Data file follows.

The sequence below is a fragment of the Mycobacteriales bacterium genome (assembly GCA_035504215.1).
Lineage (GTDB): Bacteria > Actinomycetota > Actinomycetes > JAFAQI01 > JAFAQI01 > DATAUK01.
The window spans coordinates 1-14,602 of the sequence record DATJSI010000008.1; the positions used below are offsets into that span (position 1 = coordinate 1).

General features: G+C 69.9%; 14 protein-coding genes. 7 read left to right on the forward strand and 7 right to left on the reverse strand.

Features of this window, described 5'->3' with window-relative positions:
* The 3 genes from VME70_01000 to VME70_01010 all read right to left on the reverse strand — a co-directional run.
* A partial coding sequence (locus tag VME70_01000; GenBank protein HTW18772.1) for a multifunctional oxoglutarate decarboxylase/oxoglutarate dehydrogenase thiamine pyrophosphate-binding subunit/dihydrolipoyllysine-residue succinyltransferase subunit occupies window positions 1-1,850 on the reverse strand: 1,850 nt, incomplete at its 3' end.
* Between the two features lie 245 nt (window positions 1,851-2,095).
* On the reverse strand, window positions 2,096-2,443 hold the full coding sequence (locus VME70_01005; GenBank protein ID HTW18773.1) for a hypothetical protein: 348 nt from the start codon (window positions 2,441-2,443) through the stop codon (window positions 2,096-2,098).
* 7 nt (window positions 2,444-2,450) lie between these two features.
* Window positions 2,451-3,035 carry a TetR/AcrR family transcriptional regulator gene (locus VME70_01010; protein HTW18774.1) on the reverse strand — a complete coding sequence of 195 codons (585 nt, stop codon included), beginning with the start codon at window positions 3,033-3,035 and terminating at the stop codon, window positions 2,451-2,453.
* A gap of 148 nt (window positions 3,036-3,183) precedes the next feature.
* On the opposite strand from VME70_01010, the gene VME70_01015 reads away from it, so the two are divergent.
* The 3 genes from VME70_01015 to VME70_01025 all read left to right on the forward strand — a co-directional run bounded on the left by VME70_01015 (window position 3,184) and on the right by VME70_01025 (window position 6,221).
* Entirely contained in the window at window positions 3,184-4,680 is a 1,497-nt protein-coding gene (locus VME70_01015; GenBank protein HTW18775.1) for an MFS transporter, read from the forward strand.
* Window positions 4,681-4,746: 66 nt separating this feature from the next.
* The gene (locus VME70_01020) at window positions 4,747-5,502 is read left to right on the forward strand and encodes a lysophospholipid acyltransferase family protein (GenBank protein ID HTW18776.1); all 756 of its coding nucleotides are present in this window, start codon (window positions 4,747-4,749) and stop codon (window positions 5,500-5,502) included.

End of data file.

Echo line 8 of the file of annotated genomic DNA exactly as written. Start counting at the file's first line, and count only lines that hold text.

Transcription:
* Between the two features lie 245 nt (window positions 1,851-2,095).